A Rotorua seven-year-old has suffered serious injuries after his neighbour's dog attacked him, tearing a chunk of flesh from his leg.
The attack has been described as one of the worst seen by Rotorua's animal control, with supervisor Kevin Coutts saying if the dog attacked a different part of the boy's body, he would have died.
Mr Coutts said the attack happened on Sunday while the boy was playing in the backyard of his Western Heights home.
He said the dog thought responsible belonged to a neighbour.
The 5-year-old dog got into the yard while the boy was playing and bit the boy, ripping a chunk of flesh from the boy's right leg.
Mr Coutts said if the dog had bitten the boy's throat he would have died.
Photographs of the boy's injuries supplied to The Daily Post were too graphic to publish.
It was not yet known if the dog got into the property through an open gate or if it jumped a fence.
The boy and his family do not want to be identified. Police are investigating and the dog's owner could be charged, Mr Coutts said.
The boy spent a night in Rotorua Hospital but is now back at home. Mr Coutts said he was left traumatised after the incident.
Mr Coutts said the dog thought to be involved was an american pitbull. He said american pitbull breeds made up 1.53 per cent of New Zealand's dog population but the dogs were responsible for 18 per cent of all attacks.
"They are totally misrepresented as far as statistics go."
He said between 50 and 60 people a year reported being attacked by dogs in Rotorua and the city followed the national average with about 18 to 20 per cent of those attacks being caused by pitbull breeds.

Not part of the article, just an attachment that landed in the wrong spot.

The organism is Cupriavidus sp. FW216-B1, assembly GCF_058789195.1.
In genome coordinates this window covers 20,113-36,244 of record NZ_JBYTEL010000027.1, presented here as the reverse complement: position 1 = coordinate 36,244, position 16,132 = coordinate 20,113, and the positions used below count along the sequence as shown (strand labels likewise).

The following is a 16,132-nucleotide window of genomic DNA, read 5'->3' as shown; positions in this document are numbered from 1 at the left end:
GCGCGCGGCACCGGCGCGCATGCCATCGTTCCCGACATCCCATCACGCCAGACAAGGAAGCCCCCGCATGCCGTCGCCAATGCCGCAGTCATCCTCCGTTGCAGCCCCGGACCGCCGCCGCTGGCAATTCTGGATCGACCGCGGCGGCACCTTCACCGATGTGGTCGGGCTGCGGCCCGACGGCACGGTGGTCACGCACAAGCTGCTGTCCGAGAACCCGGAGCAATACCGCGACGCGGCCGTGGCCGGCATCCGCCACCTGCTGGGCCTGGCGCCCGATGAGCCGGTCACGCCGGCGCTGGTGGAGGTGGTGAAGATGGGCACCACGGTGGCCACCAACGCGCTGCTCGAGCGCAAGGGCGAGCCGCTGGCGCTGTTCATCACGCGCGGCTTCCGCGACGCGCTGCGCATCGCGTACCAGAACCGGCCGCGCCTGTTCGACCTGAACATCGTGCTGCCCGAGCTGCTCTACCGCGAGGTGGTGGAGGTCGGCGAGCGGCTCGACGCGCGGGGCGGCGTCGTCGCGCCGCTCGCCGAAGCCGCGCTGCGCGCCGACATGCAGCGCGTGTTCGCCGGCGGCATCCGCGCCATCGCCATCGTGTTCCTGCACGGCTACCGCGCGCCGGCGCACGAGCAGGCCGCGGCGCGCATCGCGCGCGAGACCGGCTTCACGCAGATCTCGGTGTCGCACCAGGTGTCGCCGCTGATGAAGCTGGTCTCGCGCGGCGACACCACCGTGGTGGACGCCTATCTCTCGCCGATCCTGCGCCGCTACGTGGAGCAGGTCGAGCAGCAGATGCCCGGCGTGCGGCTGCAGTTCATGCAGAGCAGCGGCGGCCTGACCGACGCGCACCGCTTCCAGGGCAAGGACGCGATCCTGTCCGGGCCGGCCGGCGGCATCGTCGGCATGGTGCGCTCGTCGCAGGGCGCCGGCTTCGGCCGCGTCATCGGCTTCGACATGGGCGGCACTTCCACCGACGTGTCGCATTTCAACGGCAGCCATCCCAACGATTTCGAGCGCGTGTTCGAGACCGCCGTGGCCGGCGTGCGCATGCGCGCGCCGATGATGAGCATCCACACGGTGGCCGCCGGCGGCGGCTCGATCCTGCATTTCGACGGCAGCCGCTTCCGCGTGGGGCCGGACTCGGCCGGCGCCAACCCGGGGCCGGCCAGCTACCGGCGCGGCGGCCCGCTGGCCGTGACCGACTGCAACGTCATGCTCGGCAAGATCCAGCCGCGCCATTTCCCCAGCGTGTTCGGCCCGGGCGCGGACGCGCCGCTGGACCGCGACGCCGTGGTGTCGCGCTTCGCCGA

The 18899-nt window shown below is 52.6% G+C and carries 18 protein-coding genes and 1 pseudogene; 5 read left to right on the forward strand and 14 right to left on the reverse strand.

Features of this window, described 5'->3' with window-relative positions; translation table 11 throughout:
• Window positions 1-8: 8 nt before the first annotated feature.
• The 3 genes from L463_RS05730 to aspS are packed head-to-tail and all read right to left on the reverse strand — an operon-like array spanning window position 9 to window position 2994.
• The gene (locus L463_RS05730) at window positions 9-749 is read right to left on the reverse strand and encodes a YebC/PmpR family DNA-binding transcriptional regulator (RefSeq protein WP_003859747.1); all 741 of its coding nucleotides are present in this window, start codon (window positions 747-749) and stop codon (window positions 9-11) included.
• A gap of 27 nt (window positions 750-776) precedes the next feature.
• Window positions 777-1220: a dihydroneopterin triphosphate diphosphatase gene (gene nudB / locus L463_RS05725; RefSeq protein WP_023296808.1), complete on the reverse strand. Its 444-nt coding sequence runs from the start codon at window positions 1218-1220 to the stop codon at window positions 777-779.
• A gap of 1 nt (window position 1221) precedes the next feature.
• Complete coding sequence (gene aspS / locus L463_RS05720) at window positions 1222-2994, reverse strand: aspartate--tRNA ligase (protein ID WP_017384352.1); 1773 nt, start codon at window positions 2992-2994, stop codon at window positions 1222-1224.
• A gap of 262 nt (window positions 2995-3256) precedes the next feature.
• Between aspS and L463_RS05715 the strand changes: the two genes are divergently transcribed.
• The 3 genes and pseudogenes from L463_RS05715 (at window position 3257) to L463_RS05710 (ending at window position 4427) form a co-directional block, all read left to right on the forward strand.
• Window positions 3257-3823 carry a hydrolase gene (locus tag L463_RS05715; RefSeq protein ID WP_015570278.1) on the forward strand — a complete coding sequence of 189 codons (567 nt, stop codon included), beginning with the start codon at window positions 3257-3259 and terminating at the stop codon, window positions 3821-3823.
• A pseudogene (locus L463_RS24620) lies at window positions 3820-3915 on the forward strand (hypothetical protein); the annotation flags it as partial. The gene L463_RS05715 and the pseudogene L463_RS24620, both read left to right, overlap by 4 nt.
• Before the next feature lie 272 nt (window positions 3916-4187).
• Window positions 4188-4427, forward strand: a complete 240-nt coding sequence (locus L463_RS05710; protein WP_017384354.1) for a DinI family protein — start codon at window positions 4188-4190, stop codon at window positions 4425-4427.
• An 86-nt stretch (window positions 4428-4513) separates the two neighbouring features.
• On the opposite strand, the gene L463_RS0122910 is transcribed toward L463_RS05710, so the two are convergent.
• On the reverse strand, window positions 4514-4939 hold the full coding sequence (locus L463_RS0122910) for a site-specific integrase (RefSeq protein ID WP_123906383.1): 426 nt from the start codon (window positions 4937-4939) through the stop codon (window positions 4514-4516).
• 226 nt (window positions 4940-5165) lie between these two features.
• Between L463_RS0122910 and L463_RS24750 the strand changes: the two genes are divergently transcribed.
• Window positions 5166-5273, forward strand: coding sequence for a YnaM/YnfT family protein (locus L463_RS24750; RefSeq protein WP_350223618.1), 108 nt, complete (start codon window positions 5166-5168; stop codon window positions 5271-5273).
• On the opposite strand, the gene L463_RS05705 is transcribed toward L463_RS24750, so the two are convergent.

However, Mr Coutts said only about 20 per cent of all dog attacks were being reported.
"The other 80 per cent of the time the dog involved belongs to the family or a family friend and people are just not reporting it," he said.
"The people are being treated at hospital but that information is not being given to us."
Mr Coutts said there was no bylaw in Rotorua which meant pitbulls had to be spayed or neutered, but he warned that could change.
"In Rotorua we currently have 350 pitbulls which are not neutered or spayed."
He said dog bites often resulted in punctured skin with bite marks but this incident was much worse.
"It just shows what these dogs are capable of," Mr Coutts said.
Mr Coutts said he only started to see this sort of injury since pitbulls became a popular breed of dog.
"They seem to be popular with certain people."
His observations had shown the main reason dogs attacked people because of their environment.
"Ten per cent is because of the breed of the dog, 10 per cent is because of the dog's personality and 80 per cent is because of the environment the dog is in."
He said Rotorua dog owners needed to be more responsible for their pets.
"Every attack is preventable. If you have a dog it is your responsibility."